About Us: Diversity
We believe that a diverse organization is a more effective organization

People are the foundation of Computation’s success in deploying advanced computing capabilities, creative technologies, and innovative software solutions to solve national security challenges. Employees who represent many backgrounds, cultures, and experiences contribute new ideas, different ways of looking at problems, and inventive solutions. By diversifying our workforce, we know we’ll produce better answers to the challenges we face.

Broadening diversity

To broaden the diversity of its workforce, Computation is investing in several short- and long-term initiatives.

Expand the pool of computer scientists by increasing K–12 access and exposure

We’re looking to inspire a new generation of K–12 students by speaking with them about the benefits and importance of STEM careers and what it’s like to work at LLNL. To change the face of the industry, we need more women and people of underrepresented ethnicities studying computer science. For example, today, women make up only 18% of computer science (CS) degrees, down from 37% twenty years ago.  

  • We support the Expanding Your Horizons conferences in both the Tri-Valley and San Joaquin County. Our staff runs workshops and sits on the board of this conference series, which introduces women in grades 6–9 to careers in science and math.
  • We’re establishing Girls Who Code clubs at seven Livermore middle and high schools in September 2016 to educate, inspire, and equip high school girls with the skills and resources to pursue opportunities in computing fields.
  • Our staff helps host LLNL’s information technology job shadow day, which brings 60 students from local high schools to show them the potential for summer internships as well as careers in information technology (IT) at LLNL and other DOE facilities.
  • We engaged in a ‘My Brother’s Keeper’ event at LLNL in 2015 and 2016, which introduced science and technology careers to underrepresented youth to encourage positive future life and career choices.
  • LLNL’s Trish Damkroger was interviewed by Texas Standard, the national daily news show of Texas, about her background and her advice for the next generation of female STEM leaders

Find new ways of collaborating with colleges and universities and recruit in strategic ways

It’s important to actively recruit across various conferences and institutions—not just where we’ve recruited before—in an effort to redefine what the best looks like and cast a wide and welcoming net.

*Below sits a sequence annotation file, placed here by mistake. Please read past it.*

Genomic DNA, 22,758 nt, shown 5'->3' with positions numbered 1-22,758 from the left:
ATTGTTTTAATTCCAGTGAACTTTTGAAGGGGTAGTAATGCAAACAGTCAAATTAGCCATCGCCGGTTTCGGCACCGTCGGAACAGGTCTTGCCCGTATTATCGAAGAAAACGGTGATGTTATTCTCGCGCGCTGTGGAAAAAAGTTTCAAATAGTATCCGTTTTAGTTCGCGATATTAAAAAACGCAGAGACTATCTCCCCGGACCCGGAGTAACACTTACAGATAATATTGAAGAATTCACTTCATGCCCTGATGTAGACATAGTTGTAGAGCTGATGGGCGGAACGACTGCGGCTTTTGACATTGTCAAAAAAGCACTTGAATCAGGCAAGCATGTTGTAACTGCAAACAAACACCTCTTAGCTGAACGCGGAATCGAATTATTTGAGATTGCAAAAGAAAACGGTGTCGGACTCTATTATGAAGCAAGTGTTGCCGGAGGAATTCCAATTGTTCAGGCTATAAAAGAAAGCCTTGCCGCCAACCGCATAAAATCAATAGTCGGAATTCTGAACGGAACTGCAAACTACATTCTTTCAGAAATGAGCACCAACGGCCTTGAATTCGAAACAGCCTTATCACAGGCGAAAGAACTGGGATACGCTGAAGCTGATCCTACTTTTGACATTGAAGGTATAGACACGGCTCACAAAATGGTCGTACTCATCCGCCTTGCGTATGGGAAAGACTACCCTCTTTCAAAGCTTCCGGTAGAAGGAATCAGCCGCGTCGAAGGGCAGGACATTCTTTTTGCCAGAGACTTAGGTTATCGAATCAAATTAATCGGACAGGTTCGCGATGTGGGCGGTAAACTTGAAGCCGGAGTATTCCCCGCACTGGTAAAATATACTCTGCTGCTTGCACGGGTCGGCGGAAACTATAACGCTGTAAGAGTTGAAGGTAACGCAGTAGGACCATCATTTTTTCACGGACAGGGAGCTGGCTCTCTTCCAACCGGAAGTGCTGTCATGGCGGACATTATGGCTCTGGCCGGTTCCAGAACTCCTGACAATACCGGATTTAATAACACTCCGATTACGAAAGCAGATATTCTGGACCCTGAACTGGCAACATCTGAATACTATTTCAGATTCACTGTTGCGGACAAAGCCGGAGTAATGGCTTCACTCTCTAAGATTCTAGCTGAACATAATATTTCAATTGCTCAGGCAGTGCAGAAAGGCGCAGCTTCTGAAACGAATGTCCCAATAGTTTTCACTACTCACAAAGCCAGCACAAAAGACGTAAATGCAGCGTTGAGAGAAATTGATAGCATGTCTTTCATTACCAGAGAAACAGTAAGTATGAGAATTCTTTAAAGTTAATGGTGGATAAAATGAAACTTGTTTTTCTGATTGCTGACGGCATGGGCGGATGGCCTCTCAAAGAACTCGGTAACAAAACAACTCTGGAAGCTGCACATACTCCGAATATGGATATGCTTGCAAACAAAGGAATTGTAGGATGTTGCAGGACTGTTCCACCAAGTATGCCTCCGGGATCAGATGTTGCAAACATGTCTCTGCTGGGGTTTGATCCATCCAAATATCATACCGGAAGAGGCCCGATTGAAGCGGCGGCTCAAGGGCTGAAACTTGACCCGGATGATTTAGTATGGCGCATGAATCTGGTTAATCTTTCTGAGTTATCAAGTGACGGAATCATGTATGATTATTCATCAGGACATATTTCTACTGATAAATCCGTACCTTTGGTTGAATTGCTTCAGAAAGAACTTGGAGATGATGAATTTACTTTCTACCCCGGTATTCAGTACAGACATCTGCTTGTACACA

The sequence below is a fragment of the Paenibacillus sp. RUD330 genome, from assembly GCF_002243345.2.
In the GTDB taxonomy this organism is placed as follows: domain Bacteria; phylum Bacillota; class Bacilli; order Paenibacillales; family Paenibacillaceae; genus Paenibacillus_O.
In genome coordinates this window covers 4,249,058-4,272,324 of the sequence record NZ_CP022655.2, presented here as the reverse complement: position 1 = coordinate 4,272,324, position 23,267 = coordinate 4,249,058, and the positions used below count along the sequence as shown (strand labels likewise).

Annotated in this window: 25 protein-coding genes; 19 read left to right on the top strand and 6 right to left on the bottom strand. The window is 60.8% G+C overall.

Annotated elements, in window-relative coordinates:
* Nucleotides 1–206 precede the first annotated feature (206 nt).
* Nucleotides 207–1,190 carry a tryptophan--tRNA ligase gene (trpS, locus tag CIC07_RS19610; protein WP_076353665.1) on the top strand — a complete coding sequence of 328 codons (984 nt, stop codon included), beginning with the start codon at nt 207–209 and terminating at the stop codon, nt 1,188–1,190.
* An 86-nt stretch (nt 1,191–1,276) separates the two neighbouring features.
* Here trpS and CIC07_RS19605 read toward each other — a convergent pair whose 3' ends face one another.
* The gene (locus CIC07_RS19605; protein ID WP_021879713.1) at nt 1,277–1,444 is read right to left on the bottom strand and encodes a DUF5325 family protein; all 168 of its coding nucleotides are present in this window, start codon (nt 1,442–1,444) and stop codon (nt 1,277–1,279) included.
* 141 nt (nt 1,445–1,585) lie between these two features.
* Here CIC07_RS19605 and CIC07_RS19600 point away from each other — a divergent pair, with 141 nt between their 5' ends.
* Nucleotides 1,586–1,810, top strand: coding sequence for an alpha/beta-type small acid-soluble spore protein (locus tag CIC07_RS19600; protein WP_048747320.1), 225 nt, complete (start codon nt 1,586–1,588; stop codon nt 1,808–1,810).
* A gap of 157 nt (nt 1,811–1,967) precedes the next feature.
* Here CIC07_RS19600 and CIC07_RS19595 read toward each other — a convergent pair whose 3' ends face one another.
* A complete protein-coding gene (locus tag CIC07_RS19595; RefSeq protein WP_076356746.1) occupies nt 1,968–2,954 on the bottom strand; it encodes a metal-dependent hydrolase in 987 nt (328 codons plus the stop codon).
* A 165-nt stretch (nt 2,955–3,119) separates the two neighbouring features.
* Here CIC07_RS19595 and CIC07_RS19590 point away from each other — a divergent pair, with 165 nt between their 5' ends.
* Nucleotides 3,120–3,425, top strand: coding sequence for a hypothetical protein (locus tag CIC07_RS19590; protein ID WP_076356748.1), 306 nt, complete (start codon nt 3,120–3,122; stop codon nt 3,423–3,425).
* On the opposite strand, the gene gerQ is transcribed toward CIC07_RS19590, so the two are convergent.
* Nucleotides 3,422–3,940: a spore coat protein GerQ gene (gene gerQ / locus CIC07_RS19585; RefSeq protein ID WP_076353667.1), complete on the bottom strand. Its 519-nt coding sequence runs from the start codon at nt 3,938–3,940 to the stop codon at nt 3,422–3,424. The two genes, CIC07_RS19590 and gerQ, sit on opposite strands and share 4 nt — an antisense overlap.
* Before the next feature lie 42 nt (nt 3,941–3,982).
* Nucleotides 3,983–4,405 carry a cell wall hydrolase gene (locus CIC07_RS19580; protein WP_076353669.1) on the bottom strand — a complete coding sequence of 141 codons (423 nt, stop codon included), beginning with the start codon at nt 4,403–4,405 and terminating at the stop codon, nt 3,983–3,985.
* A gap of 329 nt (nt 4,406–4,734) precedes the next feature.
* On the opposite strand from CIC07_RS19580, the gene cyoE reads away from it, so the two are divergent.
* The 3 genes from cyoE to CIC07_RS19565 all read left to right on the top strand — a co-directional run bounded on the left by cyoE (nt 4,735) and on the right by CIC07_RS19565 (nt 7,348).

• We have formed partnerships with Stanford University and Georgia Tech, two top-ranking universities whose coursework is closely aligned with the core competencies of Computation. We are continuing our academic partnerships with several other universities, including the University of Puerto Rico public and private university system.
  • We are building a pipeline into Historically Black Colleges and Universities (HBCUs). LLNL has teamed up with 13 HBCUs, the Charleston County School District in South Carolina, Sandia National Laboratories, and the Space and Naval Warfare Systems Command to create an underrepresented talent pipeline and strengthen the growing cyber workforce.
  • We are increasing our presence at several prominent conferences, including the Richard Tapia Celebration of Diversity in Computing conference and the Grace Hopper Celebration of Women in Computing, among others.

Continue to devote resources to our successful summer program

Computation has a vibrant summer student program that, in 2015, consisted of 165 students, approximately 40% of whom identify as an underrepresented ethnicity and 20% of whom are female. We provide hands-on career experience to supplement students’ classroom learning and help them develop skills they may not otherwise learn. Our summer scholar experience gives participants a leg up on the competition when they enter the workforce, whether it’s at LLNL, another DOE facility, or elsewhere in the tech world.

  • A GEM Fellow in computer science will join our team in 2016. We look forward to growing our alliance with the GEM National Consortium and helping to develop the next generation of top scientific talent.
  • Over the last four years, we have hired 39 students directly from our scholar program, so filling the program with the brightest, most skilled, and diverse students is a priority.

Celebrate diversity and inclusion

A more inclusive workplace must go hand-in-hand with a more diverse workforce.

  • Our New Employee Integration program connects new employees with guides to help ease their transition into the workforce.
  • Employees are encouraged to join one of LLNL’s 33+ networking groups to connect with people who share their values and interests.
  • LLNL is building a new program to inform and educate managers about understanding, recognizing, and overcoming ‘unconscious bias.’ Studies show that unconscious bias is a normal part of how humans make decisions, yet it’s something that can negatively affect the diversity of a workplace.

Current Workforce Composition

LLNL demographics are shown below*, Computation is ~15% of the LLNL population.

LLNL Current Workforce [~6, 486 employees]

 

Details of S&T Discipline Workforce

 

LLNL Workforce Degrees**

 

LLNL Gender**

*Data from September 2015.
**Data shown are career indefinite and flex-term classifications and do not include postdoctoral appointments or scholar participants.